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Sunburnt: the advent and likely impact of Saudi Arabia’s expat tax

Author

Angela Wood

Angela joined ETC Tax in January 2015. As Managing Director, Angela has overall responsiblility for the day to day running of the practice including operations, financial, HR, and strategic marketing.

Saudia Arabia expat tax

A single glance across the parking bays in certain parts of West London provides ample illustration that the economic boom of recent decades has been felt by individuals living in many Middle Eastern states.

The benefits, though, have not been confined to the citizens of Gulf states but to the thousands of foreign workers who have played their part in helping develop the infrastructure which has allowed the likes of Saudi Arabia and Qatar to profit from, among other things, tourism and a wealth of natural resources.

For many years, the potential of earning handsome salaries without the kind of income taxes demanded of peers at home has persuaded many Britons to move.

However, is all that about to change?

From next month, expats living and working in Saudi Arabia will be subject to a tax of 100 riyals per month – a sum equivalent to approximately £21 – for every one of their dependents.

The amounts will have to be paid annually when resident visas are either being sought for the first time or renewed. That’s not all, for the expat tax will quadruple between July this year and 2020.

It’s one part of a shift which has also seen the Saudi authorities levying an excise tax – dubbed a ‘sin tax’ – on items such as fizzy drinks and tobacco which are regarded as damaging to people’s health.

In addition, Saudi Arabia is one of a number of signatories in the region (including Dubai) to a framework which will see VAT introduced from next year. Counterparts in Abu Dhabi have also put in place a new three per cent ‘municipality tax’ on the rent of foreign nationals which has been backdated to February last year.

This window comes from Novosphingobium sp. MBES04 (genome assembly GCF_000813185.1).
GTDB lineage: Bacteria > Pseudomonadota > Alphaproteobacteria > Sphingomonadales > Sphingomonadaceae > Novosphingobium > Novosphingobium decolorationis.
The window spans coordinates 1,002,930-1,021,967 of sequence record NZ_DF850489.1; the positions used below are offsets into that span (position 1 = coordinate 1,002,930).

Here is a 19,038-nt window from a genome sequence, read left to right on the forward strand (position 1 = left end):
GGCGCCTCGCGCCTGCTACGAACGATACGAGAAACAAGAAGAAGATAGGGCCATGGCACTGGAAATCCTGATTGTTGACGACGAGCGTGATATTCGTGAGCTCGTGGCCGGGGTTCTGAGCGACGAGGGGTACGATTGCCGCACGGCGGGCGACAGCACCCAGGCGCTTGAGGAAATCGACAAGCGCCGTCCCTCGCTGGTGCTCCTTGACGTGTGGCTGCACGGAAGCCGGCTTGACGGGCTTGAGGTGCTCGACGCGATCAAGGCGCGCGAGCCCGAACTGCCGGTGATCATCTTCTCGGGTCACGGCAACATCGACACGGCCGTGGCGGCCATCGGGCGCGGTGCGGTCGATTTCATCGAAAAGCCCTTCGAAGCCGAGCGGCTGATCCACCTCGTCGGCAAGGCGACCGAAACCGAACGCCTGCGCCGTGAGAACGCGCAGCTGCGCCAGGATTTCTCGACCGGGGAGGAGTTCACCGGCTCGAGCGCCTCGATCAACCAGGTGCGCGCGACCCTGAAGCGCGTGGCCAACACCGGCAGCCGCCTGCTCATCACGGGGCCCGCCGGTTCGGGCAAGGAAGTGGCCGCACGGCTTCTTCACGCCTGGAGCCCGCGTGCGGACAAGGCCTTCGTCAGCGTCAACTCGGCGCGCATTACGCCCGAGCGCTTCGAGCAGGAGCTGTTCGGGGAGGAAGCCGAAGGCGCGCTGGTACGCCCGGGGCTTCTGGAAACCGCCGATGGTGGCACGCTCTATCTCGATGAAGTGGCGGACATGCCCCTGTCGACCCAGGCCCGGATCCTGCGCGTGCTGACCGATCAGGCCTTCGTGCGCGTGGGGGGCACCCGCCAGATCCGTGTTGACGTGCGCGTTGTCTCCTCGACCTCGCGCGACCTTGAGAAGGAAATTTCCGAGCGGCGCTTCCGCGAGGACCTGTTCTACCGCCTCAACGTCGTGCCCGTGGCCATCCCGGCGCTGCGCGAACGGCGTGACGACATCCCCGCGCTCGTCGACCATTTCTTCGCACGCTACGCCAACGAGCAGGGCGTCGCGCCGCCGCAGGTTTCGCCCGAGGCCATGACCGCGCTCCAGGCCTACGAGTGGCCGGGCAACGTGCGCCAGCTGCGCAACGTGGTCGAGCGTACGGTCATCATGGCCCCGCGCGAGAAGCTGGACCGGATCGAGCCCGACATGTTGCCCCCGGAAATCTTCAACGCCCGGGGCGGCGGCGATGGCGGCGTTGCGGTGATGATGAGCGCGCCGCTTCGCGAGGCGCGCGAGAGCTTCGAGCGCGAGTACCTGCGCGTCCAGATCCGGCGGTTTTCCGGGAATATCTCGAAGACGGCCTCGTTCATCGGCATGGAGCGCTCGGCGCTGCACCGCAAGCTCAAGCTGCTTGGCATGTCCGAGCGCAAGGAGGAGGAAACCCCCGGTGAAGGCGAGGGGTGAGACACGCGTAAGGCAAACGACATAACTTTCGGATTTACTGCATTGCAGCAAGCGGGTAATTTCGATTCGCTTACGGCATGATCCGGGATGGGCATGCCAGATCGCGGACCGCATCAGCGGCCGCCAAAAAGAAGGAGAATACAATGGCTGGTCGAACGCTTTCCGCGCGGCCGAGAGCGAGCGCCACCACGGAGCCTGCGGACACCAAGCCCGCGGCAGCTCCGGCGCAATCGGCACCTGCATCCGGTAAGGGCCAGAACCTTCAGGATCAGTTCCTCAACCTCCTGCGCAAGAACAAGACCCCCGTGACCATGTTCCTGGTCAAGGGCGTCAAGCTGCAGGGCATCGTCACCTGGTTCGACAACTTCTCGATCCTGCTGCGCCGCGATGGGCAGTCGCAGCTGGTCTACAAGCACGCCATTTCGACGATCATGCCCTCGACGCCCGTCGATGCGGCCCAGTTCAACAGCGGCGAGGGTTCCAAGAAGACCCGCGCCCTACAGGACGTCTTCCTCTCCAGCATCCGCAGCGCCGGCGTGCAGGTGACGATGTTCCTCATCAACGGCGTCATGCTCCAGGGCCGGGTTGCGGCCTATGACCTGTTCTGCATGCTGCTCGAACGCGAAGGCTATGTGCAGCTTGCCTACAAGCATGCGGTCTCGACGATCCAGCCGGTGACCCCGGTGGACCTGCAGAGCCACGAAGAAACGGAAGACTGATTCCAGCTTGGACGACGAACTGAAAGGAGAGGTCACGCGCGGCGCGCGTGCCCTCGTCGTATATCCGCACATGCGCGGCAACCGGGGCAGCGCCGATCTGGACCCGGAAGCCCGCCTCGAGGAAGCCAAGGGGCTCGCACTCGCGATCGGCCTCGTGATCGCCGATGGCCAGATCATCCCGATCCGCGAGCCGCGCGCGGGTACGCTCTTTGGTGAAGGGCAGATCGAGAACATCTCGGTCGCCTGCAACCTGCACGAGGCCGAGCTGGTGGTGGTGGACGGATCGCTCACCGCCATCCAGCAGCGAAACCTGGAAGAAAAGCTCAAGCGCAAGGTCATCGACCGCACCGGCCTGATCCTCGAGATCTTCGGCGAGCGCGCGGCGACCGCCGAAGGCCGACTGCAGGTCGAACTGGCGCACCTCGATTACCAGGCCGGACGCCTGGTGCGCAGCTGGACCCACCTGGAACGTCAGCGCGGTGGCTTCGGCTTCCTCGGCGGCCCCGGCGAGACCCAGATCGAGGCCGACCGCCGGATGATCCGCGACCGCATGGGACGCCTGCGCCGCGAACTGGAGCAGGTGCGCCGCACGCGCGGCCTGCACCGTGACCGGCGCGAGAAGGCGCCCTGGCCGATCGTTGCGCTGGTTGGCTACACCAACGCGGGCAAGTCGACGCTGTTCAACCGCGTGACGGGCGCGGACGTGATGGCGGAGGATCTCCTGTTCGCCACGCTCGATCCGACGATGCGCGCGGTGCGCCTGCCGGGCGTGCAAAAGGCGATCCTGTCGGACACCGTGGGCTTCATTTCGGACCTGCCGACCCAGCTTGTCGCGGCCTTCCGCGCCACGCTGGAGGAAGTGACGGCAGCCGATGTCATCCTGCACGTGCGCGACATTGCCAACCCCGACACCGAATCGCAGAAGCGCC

That approach is due to the need to move away from a reliance on declining reserves of oil and gas which, commentators have suggested, could net Saudi Arabia £14 billion in the next three years.

Not surprisingly, the prospect of taxation has led expat staff and the companies which employ them to question the merits of their remaining in the Gulf.

The effects have already been felt by businesses employing more foreigners than Saudis, for instance. They need to pay £40 each month for every expat on their books.

Whilst some observers have forecast that the advent of taxation will impair and not reinforce economic stability in the region, the personal consequences cannot be ignored by British staff regardless of whether they choose to stay put or return home.

There’s little doubt that HMRC, which is currently flexing its muscles with individuals and commercial organisations, will be scrutinising the affairs of those repatriating assets amassed from working in the Emirates.

Myself and my colleagues at Enterprise Tax Consultants have already been advising a number of expats anxious to ensure that their affairs are in order before moving back to Britain.

Without taking similar steps, there is every possibility that like many a tourist who has overindulged in a summer sunshine holiday, a spell among the expats in the Gulf could leave some feeling burned and sore.

If you have any queries over the Saudia Arabia expat tax, or any other matters, then please do contact us.

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